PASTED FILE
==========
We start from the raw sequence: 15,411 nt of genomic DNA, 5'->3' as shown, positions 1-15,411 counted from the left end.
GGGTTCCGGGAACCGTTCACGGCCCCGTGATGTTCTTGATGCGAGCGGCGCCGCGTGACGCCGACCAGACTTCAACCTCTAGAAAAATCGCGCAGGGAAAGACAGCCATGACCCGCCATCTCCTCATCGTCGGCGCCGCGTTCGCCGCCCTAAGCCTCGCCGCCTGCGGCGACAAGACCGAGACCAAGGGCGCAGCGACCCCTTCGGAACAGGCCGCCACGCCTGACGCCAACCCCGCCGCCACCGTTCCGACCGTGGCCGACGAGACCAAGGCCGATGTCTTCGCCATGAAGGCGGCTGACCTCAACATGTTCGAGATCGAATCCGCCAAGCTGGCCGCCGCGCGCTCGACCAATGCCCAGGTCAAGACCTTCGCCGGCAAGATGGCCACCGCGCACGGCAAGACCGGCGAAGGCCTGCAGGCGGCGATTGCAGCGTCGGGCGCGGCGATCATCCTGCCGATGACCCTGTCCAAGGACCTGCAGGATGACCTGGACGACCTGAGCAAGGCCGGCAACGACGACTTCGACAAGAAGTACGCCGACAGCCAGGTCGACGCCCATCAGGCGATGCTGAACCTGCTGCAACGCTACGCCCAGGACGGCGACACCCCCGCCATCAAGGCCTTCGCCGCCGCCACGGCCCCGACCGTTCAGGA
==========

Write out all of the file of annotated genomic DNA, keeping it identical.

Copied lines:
We start from the raw sequence: 15,411 nt of genomic DNA, 5'->3' as shown, positions 1-15,411 counted from the left end.
GGGTTCCGGGAACCGTTCACGGCCCCGTGATGTTCTTGATGCGAGCGGCGCCGCGTGACGCCGACCAGACTTCAACCTCTAGAAAAATCGCGCAGGGAAAGACAGCCATGACCCGCCATCTCCTCATCGTCGGCGCCGCGTTCGCCGCCCTAAGCCTCGCCGCCTGCGGCGACAAGACCGAGACCAAGGGCGCAGCGACCCCTTCGGAACAGGCCGCCACGCCTGACGCCAACCCCGCCGCCACCGTTCCGACCGTGGCCGACGAGACCAAGGCCGATGTCTTCGCCATGAAGGCGGCTGACCTCAACATGTTCGAGATCGAATCCGCCAAGCTGGCCGCCGCGCGCTCGACCAATGCCCAGGTCAAGACCTTCGCCGGCAAGATGGCCACCGCGCACGGCAAGACCGGCGAAGGCCTGCAGGCGGCGATTGCAGCGTCGGGCGCGGCGATCATCCTGCCGATGACCCTGTCCAAGGACCTGCAGGATGACCTGGACGACCTGAGCAAGGCCGGCAACGACGACTTCGACAAGAAGTACGCCGACAGCCAGGTCGACGCCCATCAGGCGATGCTGAACCTGCTGCAACGCTACGCCCAGGACGGCGACACCCCCGCCATCAAGGCCTTCGCCGCCGCCACGGCCCCGACCGTTCAGGA